You Can Keep Your Hat On

click to enlarge

Click to enlarge

How do women in positions of power establish their authority in a work environment?  These days it is done through clothes, but it used to be done with hats.

I’ve read many memoirs about women editors at fashion magazines being told to wear a hat to work; it set them apart from the secretaries.  Perhaps that is what is going on in this photograph.

Given the prevalence of shirtwaists and shorter skirts, I estimate that it was taken in the 1910s.  The piles of books in the background suggest that it might be a publishing house or bookstore. All of the fresh faced young women are bareheaded, while the older woman in the back row wears a hat.  Perhaps she was the bookkeeper or manager of this cheerful young crew.  In this case, age and status went together.  But one can imagine a situation where a younger woman was supervising an older staff.  In that case, the hat would have shown anyone who was in charge.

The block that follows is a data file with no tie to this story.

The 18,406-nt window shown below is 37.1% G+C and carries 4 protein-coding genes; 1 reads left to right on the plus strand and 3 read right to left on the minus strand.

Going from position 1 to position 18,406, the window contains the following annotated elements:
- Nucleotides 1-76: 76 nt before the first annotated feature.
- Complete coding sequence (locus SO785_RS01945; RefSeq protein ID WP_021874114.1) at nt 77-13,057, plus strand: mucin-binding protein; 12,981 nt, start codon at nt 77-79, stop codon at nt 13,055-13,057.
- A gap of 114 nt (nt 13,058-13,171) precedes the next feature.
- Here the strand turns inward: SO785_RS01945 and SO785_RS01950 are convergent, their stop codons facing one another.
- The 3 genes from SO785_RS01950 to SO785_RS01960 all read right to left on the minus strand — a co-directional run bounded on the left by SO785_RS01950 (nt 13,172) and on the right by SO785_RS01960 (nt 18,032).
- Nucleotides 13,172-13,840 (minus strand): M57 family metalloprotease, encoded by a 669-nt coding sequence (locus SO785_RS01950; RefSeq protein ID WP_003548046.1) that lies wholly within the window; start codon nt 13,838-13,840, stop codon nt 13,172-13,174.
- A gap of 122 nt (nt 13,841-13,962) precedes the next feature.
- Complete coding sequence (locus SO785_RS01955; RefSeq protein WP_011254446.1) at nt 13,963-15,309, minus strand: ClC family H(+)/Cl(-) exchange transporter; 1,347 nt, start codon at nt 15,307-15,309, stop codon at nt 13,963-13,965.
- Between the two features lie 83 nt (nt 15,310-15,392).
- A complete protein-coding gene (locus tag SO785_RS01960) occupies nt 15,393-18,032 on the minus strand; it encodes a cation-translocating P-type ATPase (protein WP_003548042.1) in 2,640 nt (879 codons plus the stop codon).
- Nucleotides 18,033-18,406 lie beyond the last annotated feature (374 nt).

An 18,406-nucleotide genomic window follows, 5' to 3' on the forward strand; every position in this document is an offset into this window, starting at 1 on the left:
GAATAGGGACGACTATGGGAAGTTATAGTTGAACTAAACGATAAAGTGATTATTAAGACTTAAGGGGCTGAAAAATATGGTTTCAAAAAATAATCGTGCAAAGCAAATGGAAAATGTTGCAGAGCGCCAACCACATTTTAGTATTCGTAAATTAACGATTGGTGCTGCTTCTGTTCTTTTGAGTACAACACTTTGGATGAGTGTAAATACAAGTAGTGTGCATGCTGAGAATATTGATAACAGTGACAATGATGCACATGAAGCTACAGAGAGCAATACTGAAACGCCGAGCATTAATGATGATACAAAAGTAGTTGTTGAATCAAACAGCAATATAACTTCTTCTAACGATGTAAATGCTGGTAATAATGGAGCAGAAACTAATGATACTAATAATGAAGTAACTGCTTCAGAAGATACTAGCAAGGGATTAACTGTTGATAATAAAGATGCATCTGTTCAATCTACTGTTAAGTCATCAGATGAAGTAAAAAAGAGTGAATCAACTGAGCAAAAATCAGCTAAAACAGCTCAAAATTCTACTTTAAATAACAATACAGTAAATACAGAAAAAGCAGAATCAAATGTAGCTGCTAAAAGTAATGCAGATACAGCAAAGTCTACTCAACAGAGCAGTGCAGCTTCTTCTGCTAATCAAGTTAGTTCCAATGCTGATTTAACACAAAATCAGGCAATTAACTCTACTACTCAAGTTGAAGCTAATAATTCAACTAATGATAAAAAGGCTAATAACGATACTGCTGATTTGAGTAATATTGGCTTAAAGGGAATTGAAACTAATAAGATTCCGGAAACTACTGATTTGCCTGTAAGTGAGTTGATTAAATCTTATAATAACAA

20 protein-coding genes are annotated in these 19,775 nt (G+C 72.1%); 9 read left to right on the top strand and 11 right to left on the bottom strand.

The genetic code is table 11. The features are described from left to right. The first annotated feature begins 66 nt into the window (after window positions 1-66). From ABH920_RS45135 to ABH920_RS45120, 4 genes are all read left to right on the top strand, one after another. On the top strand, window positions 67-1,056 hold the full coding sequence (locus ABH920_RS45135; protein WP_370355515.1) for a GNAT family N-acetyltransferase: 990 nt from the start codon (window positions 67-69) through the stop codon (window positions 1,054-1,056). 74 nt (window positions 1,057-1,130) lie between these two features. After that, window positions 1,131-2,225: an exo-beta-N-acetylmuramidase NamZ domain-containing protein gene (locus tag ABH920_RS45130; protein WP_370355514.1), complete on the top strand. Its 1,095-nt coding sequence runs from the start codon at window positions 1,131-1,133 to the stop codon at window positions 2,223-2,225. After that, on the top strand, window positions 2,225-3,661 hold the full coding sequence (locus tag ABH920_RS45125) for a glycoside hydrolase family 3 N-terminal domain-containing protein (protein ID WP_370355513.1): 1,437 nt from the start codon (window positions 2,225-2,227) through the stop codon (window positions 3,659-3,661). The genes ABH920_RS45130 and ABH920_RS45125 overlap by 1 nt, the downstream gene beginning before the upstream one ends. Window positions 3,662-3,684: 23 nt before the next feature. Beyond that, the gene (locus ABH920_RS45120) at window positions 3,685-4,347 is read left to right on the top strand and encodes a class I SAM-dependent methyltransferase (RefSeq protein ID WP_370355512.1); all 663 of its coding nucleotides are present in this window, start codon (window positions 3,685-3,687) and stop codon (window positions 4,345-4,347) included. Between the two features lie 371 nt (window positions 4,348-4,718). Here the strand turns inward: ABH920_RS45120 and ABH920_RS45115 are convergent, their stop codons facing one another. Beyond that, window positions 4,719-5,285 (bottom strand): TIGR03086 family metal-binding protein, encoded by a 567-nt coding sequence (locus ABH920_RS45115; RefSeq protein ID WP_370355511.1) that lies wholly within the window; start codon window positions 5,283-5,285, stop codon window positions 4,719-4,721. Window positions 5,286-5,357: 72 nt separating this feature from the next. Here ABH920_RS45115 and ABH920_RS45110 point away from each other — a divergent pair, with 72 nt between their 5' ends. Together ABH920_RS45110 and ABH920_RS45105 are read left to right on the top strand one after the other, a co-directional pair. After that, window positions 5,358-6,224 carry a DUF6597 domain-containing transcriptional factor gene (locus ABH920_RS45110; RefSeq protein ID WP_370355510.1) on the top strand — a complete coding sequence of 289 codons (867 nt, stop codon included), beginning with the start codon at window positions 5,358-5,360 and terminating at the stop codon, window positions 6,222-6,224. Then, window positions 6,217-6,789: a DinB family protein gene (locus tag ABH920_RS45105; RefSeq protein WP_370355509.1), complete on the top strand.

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3 Responses to You Can Keep Your Hat On

  1. Carol Bates says:

    The woman with the hat is the only one who is holding a purse. Perhaps this is not a case of status. Perhaps the picture was taken just after this woman arrived at work and she hadn’t yet had time to take her hat off and put her things away. It’s fun to think of the different possibilities.

  2. Fabrickated says:

    Well I never knew that. Very interesting. I always think of Mrs Thatcher in a hat.

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